A sate of a yearling or five month old lamb; the nickname for this dish in Tegal balibul is an acronym of "baru lima bulan" (just 5 months). Each kodi, or dish, contains twenty skewers, and each skewer has four chunks — two pieces of meat, one piece of fat and then another piece of meat. It is grilled over wood charcoal until it is cooked between medium and well done; however it is possible to ask for medium rare. Sometimes the fat piece can be replaced with liver or heart or kidney. This is not marinated prior to grilling. On serving, it is accompanied by sweet soya sauce (medium sweetness, slightly thinned with boiled water), sliced fresh chilli, sliced raw shallots (eschalot), quartered green tomatoes, and steamed rice, and is sometimes garnished with fried shallots.
A satay variant from Ambal, Kebumen, Central Java. This satay uses a native breed of poultry, ayam kampung. The sauce is not based on peanuts, but rather ground tempeh, chilli and spices. The chicken meat is marinated for about two hours to make the meat tastier. This satay is accompanied with ketupat.
A variant originating in Blora, located in Central Java. This variant is made of chicken (meat and skin) pieces that are smaller compared to the other variants. It is normally eaten with peanut sauce, rice, and a traditional soup made of coconut milk and herbs. Sate Blora is grilled in front of buyers as they are eating. The buyers tell the vendor to stop grilling when they are finished with their meal.
A variant of satay popular in South Kalimantan, especially in the town of Banjarmasin.
From a region in Southern Sulawesi, this satay is made from beef and cow offal marinated in sour carambola sauce. It has a unique sour and spicy taste. Unlike most satays, it is served without sauce.
Sate Buntel (Wrapped Satay)
A specialty from Solo or Surakarta, Central Java. It’s made from minced beef or goat (especially meats around ribs and belly area). The minced fatty meats are wrapped by thin fat or muscle membrane and wrapped around a bamboo skewer. The size of this satay is quite large, very similar to a middle eastern kebab. After being grilled on charcoal, the meat is separated from the skewer, cut into bite-size chunks, then served in sweet soy sauce and merica (pepper).
A satay variant from Bali, a famous tourist destination. This satay is made from minced beef, chicken, fish, pork, or even turtle meat, which is then mixed with grated coconut, thick coconut milk, lemon juice, shallots, and pepper. Wound around bamboo, sugar cane or lemon grass sticks, it is then grilled on charcoal.
A delicacy from Lombok, the neighboring island east of Bali. It is made from a mixture of minced meat (beef, chicken, or fish), shredded coconut meat, and spices. The mixture then is wrapped around a skewer and grilled over charcoal.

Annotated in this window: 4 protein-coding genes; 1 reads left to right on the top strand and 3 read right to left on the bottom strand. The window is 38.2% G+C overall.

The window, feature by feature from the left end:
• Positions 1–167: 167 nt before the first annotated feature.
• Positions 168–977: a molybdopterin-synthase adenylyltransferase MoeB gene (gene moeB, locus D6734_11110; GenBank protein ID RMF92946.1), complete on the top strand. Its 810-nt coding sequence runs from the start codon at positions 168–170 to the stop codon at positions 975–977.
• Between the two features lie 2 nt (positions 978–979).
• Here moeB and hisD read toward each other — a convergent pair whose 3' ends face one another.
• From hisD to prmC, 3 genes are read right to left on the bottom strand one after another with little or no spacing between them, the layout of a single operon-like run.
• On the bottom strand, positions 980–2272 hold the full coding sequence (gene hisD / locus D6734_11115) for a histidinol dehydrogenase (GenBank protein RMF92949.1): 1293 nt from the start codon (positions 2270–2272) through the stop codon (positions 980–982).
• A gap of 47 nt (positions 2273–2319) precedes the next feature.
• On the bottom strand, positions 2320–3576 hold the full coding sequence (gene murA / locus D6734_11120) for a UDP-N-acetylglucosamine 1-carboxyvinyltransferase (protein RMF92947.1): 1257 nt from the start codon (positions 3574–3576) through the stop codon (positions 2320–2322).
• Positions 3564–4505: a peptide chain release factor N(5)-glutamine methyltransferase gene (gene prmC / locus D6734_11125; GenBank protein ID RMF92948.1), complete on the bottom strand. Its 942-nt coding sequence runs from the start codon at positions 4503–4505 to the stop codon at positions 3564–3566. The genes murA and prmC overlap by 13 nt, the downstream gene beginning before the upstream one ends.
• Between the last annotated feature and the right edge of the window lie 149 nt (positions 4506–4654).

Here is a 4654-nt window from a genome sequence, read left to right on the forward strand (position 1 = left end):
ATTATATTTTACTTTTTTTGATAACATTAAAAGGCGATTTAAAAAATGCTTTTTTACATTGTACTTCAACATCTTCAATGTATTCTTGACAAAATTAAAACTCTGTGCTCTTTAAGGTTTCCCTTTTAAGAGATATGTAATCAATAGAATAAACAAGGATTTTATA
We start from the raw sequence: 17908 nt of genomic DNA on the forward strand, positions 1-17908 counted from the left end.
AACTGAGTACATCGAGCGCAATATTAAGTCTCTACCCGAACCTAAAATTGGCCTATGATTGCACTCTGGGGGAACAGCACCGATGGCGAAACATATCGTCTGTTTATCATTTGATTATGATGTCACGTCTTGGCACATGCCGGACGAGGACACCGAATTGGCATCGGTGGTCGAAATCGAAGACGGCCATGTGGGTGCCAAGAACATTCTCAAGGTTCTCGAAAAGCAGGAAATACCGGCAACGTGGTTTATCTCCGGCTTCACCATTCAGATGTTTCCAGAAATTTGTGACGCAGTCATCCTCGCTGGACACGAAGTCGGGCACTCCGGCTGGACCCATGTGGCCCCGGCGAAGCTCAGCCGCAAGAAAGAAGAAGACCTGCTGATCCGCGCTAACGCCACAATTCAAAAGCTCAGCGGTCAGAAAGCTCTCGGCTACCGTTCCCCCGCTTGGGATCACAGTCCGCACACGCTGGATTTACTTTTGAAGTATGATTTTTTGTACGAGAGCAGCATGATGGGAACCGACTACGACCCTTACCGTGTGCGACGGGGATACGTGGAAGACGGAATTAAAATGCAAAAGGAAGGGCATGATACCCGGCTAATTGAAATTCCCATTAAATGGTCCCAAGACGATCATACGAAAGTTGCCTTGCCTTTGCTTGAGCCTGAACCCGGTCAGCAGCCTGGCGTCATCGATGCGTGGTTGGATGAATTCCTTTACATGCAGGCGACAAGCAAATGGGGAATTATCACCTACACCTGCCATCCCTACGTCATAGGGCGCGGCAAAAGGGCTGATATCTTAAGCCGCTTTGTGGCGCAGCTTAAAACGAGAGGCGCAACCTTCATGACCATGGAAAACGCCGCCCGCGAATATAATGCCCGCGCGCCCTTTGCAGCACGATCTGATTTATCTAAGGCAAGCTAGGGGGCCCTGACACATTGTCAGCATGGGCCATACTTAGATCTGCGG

Another Lombok delicacy. It is made from beef, cow's intestines and other cow's internal organs. The sauce for sate ampet is hot and spicy, which is no surprise since the island’s name, Lombok Merah, means Red chili. The sauce is santan (coconut milk) and spices.
Commonly found in Purwakarta, Cianjur and Bandung, the cities in West Java, this satay is made from beef marinated in a special paste. The two most important elements of the paste are kecombrang (Nicolaia speciosa) flower buds and ketan (sweet rice) flour. Nicola buds bring a unique aroma and a liquorice-like taste. It is served with ketan cake (jadah) or plain rice.
A rare satay recipe of the Betawi people. It is can be found in Jalan Kebon Kacang, Central Jakarta. The satay is made from minced beef mixed with shredded coconut and spices, wrapped around a flat bamboo skewer. Usually eaten with ketupat laksa betawi (Betawi style Laksa with ketupat glutinous compressed rice).
Also a speciality from the Betawi people. It is also can be found in Jalan Kebon Kacang, Central Jakarta. The satay is made from slices of has dalam (tenderloin) the finest part of beef, marinated with sweet spices. Usually eaten with ketupat laksa betawi.
Sate Kambing (Goat satay)
A variant of satay popular in Java, made with goat, lamb or mutton meat. Different than other satay, sate kambing is not usually pre-seasoned or pre-cooked. Raw lamb is skewered and grilled directly on the charcoal. It is then served with sweet soy sauce, sliced shallots, and cut-up tomatoes. Since the meat is not pre-cooked, it is important to choose a very young lamb. Most famous vendor usually use lamb under three to five months old. Lamb from goat is also more popular than lamb from sheep due to milder flavor.
Sate Kerbau (Water buffalo satay)
A variant of satay popular in Kudus, where most Muslim believed that it is forbidden to eat beef in order to respect the Hindus. This satay is made with water buffalo meat. The meat is cooked first with palm sugar, coriander, cumin, and other seasoning until very tender. Some vendor choose to even grind the meat first in order to make it really tender. It is then grilled on charcoal, and the served with sauce made with coconut milk, palm sugar, and other seasoning. Traditionally, satay kerbau is served on a plate covered with teak wood leaves.